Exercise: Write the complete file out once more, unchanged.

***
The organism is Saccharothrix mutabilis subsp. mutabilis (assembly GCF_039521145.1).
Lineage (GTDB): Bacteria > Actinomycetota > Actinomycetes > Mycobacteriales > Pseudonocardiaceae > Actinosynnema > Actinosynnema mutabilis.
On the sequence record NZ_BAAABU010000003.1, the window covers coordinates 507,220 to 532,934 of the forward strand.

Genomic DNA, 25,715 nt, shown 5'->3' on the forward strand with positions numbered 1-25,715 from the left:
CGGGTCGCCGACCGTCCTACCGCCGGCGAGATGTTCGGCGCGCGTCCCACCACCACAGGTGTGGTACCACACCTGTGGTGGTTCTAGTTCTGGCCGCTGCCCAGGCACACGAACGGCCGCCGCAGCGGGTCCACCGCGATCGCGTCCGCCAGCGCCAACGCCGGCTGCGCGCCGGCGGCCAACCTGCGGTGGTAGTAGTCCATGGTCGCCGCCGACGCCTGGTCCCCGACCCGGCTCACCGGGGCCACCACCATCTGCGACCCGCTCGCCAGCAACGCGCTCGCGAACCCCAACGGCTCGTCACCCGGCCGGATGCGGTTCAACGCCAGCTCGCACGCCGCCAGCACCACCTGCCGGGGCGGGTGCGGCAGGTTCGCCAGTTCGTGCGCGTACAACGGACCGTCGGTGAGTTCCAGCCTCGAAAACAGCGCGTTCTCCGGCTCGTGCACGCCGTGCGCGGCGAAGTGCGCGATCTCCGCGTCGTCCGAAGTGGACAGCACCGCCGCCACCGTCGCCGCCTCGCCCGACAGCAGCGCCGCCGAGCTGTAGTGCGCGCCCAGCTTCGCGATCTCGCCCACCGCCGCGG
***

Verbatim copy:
The organism is Saccharothrix mutabilis subsp. mutabilis (assembly GCF_039521145.1).
Lineage (GTDB): Bacteria > Actinomycetota > Actinomycetes > Mycobacteriales > Pseudonocardiaceae > Actinosynnema > Actinosynnema mutabilis.
On the sequence record NZ_BAAABU010000003.1, the window covers coordinates 507,220 to 532,934 of the forward strand.

Genomic DNA, 25,715 nt, shown 5'->3' on the forward strand with positions numbered 1-25,715 from the left:
CGGGTCGCCGACCGTCCTACCGCCGGCGAGATGTTCGGCGCGCGTCCCACCACCACAGGTGTGGTACCACACCTGTGGTGGTTCTAGTTCTGGCCGCTGCCCAGGCACACGAACGGCCGCCGCAGCGGGTCCACCGCGATCGCGTCCGCCAGCGCCAACGCCGGCTGCGCGCCGGCGGCCAACCTGCGGTGGTAGTAGTCCATGGTCGCCGCCGACGCCTGGTCCCCGACCCGGCTCACCGGGGCCACCACCATCTGCGACCCGCTCGCCAGCAACGCGCTCGCGAACCCCAACGGCTCGTCACCCGGCCGGATGCGGTTCAACGCCAGCTCGCACGCCGCCAGCACCACCTGCCGGGGCGGGTGCGGCAGGTTCGCCAGTTCGTGCGCGTACAACGGACCGTCGGTGAGTTCCAGCCTCGAAAACAGCGCGTTCTCCGGCTCGTGCACGCCGTGCGCGGCGAAGTGCGCGATCTCCGCGTCGTCCGAAGTGGACAGCACCGCCGCCACCGTCGCCGCCTCGCCCGACAGCAGCGCCGCCGAGCTGTAGTGCGCGCCCAGCTTCGCGATCTCGCCCACCGCCGCGG